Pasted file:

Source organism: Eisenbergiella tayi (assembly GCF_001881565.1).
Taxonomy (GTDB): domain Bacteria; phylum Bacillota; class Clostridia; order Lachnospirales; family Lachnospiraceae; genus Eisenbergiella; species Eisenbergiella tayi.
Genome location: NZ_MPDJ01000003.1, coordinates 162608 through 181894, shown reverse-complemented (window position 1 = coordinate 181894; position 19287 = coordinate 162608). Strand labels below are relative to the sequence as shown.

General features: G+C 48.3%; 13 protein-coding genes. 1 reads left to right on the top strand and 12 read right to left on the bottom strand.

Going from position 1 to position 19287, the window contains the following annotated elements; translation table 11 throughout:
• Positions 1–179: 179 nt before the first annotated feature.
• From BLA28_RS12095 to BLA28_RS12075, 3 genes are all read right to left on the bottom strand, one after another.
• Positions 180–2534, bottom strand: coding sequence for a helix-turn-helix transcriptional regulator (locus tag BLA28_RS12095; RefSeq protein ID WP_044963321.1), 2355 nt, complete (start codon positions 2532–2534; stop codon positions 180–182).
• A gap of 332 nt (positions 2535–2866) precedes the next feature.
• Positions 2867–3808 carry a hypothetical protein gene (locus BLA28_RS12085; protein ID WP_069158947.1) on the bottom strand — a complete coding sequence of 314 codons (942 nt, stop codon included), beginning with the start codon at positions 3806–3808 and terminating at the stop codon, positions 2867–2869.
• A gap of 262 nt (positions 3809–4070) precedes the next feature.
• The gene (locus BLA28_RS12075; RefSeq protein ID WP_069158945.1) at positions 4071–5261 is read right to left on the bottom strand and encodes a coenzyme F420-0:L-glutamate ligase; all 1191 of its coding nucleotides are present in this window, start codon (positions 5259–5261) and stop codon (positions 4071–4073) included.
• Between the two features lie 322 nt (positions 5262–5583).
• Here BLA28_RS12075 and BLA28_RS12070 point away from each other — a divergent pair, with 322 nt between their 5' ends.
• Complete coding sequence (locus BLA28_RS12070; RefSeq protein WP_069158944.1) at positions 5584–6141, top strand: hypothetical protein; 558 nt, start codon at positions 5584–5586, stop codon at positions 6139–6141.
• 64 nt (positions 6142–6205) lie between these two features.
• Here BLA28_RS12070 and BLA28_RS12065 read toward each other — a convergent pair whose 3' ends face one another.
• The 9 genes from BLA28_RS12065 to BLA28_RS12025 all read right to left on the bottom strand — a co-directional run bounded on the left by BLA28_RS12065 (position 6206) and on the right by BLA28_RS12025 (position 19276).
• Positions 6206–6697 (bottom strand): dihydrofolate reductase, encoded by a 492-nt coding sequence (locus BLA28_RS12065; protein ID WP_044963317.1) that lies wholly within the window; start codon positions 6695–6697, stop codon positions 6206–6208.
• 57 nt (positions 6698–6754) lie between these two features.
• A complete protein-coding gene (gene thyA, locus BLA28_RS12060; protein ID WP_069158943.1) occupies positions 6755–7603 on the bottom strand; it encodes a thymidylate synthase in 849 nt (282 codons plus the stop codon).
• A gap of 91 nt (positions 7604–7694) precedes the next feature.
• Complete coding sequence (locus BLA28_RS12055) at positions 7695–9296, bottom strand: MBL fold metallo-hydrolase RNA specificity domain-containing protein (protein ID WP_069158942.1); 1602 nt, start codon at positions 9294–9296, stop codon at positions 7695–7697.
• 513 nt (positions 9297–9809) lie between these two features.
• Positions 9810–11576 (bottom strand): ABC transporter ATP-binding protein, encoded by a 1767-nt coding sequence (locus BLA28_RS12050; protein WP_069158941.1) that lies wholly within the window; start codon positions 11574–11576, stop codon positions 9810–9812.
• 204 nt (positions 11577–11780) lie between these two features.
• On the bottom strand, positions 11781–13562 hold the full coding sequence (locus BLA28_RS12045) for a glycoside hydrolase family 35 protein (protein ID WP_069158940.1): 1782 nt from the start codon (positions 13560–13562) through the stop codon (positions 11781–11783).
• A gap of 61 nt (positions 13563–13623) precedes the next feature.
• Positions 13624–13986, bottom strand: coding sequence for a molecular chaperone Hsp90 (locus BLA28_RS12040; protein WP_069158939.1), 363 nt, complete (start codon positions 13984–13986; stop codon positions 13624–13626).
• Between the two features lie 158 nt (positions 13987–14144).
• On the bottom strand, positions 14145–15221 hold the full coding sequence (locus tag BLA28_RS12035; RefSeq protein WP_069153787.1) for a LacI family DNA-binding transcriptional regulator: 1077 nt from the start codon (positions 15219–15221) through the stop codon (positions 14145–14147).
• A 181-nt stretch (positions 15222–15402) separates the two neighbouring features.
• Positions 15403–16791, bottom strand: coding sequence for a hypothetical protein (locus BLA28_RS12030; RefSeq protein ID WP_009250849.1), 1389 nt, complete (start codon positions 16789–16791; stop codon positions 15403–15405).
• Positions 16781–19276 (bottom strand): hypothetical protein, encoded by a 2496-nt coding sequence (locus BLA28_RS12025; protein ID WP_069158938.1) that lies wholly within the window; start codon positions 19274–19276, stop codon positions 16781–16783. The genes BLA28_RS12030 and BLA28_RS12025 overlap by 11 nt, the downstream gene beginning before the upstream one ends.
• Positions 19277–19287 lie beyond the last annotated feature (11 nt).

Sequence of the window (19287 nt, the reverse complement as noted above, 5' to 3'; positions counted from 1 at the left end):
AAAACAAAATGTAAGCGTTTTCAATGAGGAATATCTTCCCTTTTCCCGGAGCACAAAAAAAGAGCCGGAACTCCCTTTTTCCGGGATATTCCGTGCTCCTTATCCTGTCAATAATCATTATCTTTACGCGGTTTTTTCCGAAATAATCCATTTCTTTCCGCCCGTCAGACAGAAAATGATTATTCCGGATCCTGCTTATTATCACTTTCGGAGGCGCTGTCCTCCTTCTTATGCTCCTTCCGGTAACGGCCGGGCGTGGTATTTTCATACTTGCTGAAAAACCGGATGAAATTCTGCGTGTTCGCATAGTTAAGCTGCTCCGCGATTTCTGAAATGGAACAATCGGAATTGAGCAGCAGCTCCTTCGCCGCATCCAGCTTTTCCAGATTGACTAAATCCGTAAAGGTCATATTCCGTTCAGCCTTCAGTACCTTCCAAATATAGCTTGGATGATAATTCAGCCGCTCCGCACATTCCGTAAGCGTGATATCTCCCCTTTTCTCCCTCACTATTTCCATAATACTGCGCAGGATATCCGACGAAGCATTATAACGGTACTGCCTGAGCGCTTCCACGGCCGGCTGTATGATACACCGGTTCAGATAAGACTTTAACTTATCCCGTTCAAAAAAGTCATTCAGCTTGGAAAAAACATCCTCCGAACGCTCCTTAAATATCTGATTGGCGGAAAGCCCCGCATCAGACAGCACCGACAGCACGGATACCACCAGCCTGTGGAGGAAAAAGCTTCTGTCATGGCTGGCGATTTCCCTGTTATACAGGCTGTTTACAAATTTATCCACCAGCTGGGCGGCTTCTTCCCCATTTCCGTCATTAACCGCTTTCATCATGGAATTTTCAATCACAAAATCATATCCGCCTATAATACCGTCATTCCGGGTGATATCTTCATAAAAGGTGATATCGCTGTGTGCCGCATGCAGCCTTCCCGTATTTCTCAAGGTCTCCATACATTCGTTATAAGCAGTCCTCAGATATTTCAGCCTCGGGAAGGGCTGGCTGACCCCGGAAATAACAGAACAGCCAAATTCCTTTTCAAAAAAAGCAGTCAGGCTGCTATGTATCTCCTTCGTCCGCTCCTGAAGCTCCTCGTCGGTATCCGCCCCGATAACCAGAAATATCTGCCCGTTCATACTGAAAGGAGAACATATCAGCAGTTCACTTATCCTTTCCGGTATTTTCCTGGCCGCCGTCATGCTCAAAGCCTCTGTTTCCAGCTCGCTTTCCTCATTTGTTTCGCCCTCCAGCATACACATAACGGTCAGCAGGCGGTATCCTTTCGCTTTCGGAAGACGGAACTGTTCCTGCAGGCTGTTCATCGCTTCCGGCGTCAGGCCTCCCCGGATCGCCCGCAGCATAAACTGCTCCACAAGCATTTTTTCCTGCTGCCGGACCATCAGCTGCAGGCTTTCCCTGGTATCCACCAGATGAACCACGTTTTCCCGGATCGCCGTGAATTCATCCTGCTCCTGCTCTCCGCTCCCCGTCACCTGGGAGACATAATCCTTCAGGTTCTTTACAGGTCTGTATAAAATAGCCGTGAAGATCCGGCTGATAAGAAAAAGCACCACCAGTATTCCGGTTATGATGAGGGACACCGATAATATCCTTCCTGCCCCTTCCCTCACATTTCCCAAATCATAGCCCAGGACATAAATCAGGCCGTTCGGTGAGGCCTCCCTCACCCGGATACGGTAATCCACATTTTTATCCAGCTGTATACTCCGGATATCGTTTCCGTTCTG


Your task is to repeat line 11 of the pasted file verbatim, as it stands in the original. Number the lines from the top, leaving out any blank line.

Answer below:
• A gap of 262 nt (positions 3809–4070) precedes the next feature.